GLOBAL CLIMATIC INFLUENCE ON CENOZOIC LAND MAMMAL FAUNAS 201 passive continental margins. Haq et al. (1988) provided a recent summary of the apparent eustatic curve compiled from many well-dated seismic stratigraphic studies. The Cenozoic is represented by parts A and B of the Tejas megasequence and includes seven second-order supercycles. Each of these supercycles spans about 10 Ma and terminates at a sequence boundary of major magnitude. Shackleton et al. (1988), Williams (1988), Christie-Blick et al. (1990), and Miller et al. (1991) have carefully considered the relationships between isotopic and seismic studies as they bear on the history of Cenozoic climate. Potential pitfalls for the seismic method are confounding the effects of local sedimentary load or local tectonism with more global eustatic effects. For these reasons, we focus on the isotopic record as the more reliable signal of global climatic change during the Cenozoic. It should be noted, however, that for many intervals, there is substantial correlation between the seismic and isotopic approaches. Shackleton and Opdyke (1977) showed that during the late Pleistocene, oxygen isotope ratios covaried between tropical planktic and benthonic foraminifera. They interpreted the simultaneous changes in surface and bottom-dwelling foraminifera as evidence of growth and decay of ice sheets on the continents. Therefore, the δ18O record represents change in both ocean temperature and ice volume. The problem has been to partition these two effects. Miller et al. (1991) recently extended the covarying isotopic studies to sediments of mid-Tertiary age, recognizing key intervals of ice buildup by covariant increases in heavy oxygen ratios in Miocene and even Oligocene cores. Prentice and Matthews (1988) have attempted to monitor Cenozoic sea-level change by analyzing oxygen isotope ratios in planktic foraminifera from equatorial regions. The efficacy of this approach depends on the assumption that equatorial sea- surface temperatures (away from upwellings) have not changed during the Cenozoic. Thus, they reason that observed isotopic changes wholly reflect waxing and waning of glacial ice. Figure 11.2 juxtaposes North American land mammal immigration episodes with the trace of Cenozoic oxygen isotope ratios based on planktic forams from equatorial regions. We discuss each of the continental first-order immigration episodes in relation to the marine record. The earliest pair of first-order immigration episodes are the Clarkforkian and early Wasatchian, straddling the Paleocene- Eocene boundary. Although they fall generally within the warmest climatic interval of the Cenozoic, they correlate with small cooling events in the isotope curve at about 59 and 56 Ma. The Clarkforkian immigration episode correlates particularly well with the abrupt cooling episode at the end of the Paleocene (59 Ma), demonstrated by Kennett and Stott (Chapter 5, this volume) in high-resolution data based on planktonic forams from the southern ocean. Miller et al. (1987) postulated a sea-level drop at this time, and Haq et al. (1988) recognized a second-order drop in sea-level (TA 222-24) in the Thanetian. The very large Wasatchian land mammal immigration episode reflects plate tectonic effects in the North Atlantic that established a very broad, low latitude corridor across the Thulean route and thus produced extremely close faunal resemblance between North America and Europe as discussed above. The next first-order episode occurs in the early Duchesnean (Late Eocene) at about 40 Ma (Emry, 1981; Krishtalka et al., 1987). This episode corresponds well to a number of global Late Eocene events. Miller et al. (1987) show a major oxygen isotope increase at about 40 Ma based on benthic forams, and this event is also seen in planktonic forams from equatorial cores presented by Prentice and Matthews (1988). These isotopic events correlate with the beginning of the major sea-level drop TA4 (Priabonian) of Haq et al. (1988). According to Hallam (1984) and others cited therein, this latest Eocene sea-level drop is greater than that of the Late Oligocene. The profound global climatic shift of the Late Eocene correlates with a strong increase in the Earth's thermal gradient due to cooling in the southern ocean (Kennett and Barker, 1990). During the Neogene, land mammal immigration episodes increased markedly in North America. Because of their importance and frequency, these Miocene and Pliocene immigrations were subjected to detailed analysis by Tedford et al. (1987). In Figure 11.3, we juxtapose the full array of Neogene land mammal immigration episodes (including third-order episodes) with the δ18O excursions numbered by Miller et al. (1991). As suggested by Opdyke (1990) the episodes correlate remarkably closely with oxygen isotope events in the marine record. Only one isotope event (namely Miocene 3) fails to correlate with an immigration episode in North America. On the other hand, several immigration episodes in the Miocene of North America fail to correlate with any of the positive isotope excursion numbered by Miller et al. (1991). One first-order immigration episode (Arikareean 2 at 20 Ma) fails this correspondence test; as noted below it does correlate with a small (unnumbered) positive isotope excursion. Blancan 1 (at 4.8 Ma) also appears to be unrequited, but in fact it may correspond with Pliocene 1 of Miller et al. (1991). Other lesser immigration episodes at 14.5, 7.0, and 6.0 Ma do not correspond to numbered isotope excursions. The Early Miocene records the largest set of generic immigrations in the history of the North American land mammal fauna. Three land mammal dispersal episodes fall near the boundary between Arikareean and Hemingfordian: they begin with a second-order episode at 21 Ma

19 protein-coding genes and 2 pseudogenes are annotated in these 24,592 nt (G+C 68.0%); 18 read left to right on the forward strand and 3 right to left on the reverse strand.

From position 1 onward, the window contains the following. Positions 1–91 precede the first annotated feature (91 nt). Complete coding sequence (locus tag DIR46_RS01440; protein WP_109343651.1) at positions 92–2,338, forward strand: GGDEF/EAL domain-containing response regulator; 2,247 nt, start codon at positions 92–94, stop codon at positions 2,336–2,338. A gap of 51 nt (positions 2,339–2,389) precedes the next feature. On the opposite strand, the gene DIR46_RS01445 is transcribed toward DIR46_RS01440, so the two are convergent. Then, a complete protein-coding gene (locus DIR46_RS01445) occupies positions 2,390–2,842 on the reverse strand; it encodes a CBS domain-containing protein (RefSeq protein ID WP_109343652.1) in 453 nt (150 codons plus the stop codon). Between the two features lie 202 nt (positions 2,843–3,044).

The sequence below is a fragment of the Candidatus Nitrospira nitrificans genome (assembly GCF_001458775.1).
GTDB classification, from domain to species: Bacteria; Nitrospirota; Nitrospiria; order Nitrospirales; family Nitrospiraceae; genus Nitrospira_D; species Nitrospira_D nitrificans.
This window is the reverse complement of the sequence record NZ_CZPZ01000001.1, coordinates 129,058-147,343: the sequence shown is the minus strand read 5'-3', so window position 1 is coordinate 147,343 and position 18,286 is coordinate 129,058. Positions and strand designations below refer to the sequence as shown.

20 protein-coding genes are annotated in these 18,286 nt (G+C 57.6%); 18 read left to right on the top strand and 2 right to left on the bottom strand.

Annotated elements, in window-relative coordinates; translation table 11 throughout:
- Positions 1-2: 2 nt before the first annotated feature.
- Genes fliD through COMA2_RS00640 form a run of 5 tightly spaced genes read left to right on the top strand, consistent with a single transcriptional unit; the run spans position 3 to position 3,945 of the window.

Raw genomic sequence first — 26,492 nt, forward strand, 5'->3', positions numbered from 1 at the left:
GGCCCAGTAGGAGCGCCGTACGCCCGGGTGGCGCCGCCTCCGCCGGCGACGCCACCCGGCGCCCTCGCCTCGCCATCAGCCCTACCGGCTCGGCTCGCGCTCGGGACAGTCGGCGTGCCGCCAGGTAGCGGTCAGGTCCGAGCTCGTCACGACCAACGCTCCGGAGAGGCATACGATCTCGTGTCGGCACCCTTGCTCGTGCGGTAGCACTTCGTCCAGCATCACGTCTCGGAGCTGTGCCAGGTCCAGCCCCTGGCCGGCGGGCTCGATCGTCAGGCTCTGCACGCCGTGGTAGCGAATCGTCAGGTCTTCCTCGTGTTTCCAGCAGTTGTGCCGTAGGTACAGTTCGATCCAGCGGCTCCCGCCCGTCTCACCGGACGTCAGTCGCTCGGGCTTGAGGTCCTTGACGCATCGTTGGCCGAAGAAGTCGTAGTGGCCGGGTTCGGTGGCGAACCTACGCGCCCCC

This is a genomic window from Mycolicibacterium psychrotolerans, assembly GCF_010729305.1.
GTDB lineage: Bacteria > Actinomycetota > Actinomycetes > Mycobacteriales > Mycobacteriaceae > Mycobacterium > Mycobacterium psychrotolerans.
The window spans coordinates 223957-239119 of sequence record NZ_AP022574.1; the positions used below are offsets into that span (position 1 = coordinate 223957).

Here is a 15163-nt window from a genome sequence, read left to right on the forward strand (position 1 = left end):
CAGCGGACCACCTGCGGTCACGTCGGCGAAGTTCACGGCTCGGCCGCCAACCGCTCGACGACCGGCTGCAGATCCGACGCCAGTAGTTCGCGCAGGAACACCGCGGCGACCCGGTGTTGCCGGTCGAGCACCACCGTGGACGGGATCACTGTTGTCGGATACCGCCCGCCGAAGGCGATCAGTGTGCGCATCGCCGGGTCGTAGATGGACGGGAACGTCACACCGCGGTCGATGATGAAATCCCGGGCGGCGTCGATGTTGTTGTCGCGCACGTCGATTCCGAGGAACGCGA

GLOBAL CLIMATIC INFLUENCE ON CENOZOIC LAND MAMMAL FAUNAS Figure 11.2 First- and second-order land mammal immigration episodes in the Cenozoic of North America juxtaposed with the marine record of δ18O from equatorial planktic foraminifera after Prentice and Matthews (1988). If sea-surface temperatures have not changed in equatorial regions during the Cenozoic, this curve is thought to reflect ice buildup and downward shifts in global sea-level. Note especially the significant correlations at about 40 and 20 Ma. 202